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Alcohol and mobility in the elderly
A study by Cinzia Maraldi and colleagues at the University of Ferra in Italy investigated the prospective relationship between alcohol consumption and incident mobility limitation using data from 3061 adults aged 70 to 79 without mobility disability at baseline who were part of The Health Aging and Body Composition study, conducted in Memphis, Tennessee, and Pittsburgh, Pennsylvania.

The study examined the incidence of mobility limitation, defined as self-report at two consecutive semiannual interviews of any difficulty walking one-quarter of a mile or climbing stairs, and incidence of mobility disability, defined as severe difficulty or inability to perform these tasks at two consecutive reports. Alcohol intake, lifestyle-related variables, diseases, and health status indicators were assessed at baseline.

Results indicate that during a follow-up time of 6.5 years, participants consuming moderate levels of alcohol had the lowest incidence of mobility limitation (total: 6.4 per 100 person-years (person-years); men: 6.4 per 100 person-years; women: 7.3 per 100 person-years) and mobility disability (total: 2.7 per 100 person-years; men: 2.5 per 100 person-years; women: 2.9 per 100 person-years). Adjusting for demographic characteristics, moderate alcohol intake was associated with lower risk of mobility limitation (hazard ratio (HR)=0.70, 95% confidence interval (CI)=0.55–0.89) and mobility disability (HR=0.66, 95% CI=0.45–0.95) than never or occasional consumption. Additional adjustment for lifestyle-related variables substantially reduced the strength of the associations (HR=0.85, 95% CI=0.66–1.08 and HR=0.81, 95% CI=0.56–1.18, respectively). Adjustment for diseases and health status indicators did not affect the strength of the associations, suggesting that lifestyle is most important in confounding this relationship.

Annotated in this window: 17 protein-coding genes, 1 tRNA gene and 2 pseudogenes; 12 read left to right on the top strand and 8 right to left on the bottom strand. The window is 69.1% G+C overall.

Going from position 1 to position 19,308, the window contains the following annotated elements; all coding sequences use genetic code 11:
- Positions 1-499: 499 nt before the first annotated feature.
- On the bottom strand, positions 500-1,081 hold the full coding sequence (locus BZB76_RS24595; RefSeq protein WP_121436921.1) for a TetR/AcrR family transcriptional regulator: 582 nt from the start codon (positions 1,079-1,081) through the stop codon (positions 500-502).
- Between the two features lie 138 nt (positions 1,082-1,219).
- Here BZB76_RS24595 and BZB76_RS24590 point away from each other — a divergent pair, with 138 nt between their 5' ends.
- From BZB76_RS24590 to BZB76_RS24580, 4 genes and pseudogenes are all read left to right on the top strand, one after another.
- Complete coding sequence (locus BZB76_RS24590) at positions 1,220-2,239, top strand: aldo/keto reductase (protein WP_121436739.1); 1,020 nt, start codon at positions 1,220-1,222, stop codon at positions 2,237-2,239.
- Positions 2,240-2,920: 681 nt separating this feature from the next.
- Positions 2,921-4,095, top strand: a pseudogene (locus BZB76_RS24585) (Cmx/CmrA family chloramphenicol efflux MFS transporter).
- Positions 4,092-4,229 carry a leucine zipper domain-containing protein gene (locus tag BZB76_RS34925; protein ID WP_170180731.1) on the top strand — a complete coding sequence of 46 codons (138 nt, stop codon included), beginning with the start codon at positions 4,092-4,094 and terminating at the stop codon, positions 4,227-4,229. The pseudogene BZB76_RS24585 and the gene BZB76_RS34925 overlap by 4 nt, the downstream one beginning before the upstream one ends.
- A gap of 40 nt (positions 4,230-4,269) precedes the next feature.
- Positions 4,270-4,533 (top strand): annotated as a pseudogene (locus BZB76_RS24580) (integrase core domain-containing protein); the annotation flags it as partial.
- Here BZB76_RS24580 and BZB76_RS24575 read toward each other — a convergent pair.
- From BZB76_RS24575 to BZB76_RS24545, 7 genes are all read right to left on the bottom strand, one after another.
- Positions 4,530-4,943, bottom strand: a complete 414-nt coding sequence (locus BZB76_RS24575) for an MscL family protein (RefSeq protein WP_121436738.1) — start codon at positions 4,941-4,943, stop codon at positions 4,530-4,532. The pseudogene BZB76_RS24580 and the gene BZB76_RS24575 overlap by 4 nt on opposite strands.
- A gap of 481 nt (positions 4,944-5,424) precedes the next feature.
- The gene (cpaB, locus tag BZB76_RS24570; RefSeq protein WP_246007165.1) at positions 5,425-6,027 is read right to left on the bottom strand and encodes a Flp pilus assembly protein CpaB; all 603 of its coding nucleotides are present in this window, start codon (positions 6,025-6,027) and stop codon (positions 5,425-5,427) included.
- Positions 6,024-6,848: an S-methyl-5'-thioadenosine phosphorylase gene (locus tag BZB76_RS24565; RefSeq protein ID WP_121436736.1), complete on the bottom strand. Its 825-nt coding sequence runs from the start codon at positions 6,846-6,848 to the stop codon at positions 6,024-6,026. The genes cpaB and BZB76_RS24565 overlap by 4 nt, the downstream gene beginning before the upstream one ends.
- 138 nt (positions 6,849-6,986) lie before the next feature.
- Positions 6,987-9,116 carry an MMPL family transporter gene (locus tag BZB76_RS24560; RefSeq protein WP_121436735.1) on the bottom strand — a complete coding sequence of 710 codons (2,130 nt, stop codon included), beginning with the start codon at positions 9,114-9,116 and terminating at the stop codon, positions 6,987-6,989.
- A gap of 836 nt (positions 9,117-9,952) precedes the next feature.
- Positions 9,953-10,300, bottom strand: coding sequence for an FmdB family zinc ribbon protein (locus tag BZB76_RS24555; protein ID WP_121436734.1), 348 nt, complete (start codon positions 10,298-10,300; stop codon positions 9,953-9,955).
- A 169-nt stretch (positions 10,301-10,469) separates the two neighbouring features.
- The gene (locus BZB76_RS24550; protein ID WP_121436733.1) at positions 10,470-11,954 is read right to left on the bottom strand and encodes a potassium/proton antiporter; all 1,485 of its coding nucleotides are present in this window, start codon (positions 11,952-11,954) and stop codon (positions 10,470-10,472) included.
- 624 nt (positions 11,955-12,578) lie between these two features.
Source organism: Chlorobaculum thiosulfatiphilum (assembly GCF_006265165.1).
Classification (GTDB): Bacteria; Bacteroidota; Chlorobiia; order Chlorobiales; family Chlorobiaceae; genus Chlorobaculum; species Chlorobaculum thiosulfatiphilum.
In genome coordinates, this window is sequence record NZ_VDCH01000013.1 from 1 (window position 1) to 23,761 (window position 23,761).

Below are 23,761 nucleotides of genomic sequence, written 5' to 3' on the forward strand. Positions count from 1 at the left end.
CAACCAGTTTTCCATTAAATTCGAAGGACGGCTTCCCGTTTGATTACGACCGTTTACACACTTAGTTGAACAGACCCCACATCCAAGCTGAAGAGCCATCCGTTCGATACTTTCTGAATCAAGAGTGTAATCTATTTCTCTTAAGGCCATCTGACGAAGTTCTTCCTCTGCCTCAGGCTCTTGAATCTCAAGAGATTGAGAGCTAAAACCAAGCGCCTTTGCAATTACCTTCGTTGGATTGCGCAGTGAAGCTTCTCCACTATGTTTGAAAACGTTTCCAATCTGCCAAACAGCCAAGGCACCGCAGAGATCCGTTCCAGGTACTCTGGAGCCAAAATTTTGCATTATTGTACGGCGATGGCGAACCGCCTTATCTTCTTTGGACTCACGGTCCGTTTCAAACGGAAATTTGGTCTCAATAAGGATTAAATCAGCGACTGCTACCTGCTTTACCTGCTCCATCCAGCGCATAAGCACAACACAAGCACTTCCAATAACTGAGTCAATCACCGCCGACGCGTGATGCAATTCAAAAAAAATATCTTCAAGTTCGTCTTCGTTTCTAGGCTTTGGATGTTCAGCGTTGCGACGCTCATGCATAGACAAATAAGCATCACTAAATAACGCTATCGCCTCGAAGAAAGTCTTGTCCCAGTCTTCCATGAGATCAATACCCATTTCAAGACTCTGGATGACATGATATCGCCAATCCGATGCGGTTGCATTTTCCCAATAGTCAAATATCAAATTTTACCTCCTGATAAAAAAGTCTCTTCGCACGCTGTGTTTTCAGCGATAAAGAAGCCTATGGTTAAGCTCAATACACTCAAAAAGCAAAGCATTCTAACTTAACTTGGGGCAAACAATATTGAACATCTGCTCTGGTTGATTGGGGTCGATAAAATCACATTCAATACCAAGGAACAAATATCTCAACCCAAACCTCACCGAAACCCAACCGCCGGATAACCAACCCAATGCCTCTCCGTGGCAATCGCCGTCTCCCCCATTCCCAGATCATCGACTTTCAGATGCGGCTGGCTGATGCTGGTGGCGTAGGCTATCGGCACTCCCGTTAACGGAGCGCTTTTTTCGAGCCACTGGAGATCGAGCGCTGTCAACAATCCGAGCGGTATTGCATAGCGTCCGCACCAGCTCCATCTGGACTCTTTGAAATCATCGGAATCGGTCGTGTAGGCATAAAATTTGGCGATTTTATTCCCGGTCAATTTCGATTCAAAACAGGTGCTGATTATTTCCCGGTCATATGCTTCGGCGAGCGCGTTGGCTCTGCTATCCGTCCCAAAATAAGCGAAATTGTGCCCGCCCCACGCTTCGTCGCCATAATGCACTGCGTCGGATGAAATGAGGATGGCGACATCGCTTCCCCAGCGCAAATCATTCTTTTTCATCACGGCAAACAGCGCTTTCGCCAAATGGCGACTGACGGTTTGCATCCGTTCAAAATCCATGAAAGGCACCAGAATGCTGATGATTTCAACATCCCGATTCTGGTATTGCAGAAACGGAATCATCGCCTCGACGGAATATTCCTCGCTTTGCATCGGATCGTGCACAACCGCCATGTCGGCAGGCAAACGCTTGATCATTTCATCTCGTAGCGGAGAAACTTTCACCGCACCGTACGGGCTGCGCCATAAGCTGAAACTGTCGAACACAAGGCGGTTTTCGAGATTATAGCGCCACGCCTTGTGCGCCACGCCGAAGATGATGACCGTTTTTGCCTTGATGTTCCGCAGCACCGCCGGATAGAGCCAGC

The authors conclude that lifestyle-related characteristics mainly accounted for the association between moderate alcohol intake and lower risk of functional decline over time.

Source: Journal of the American Geriatrics Society Volume 57 Issue 10, Pages 1767 – 1775 Published Online: 8 Sep 2009

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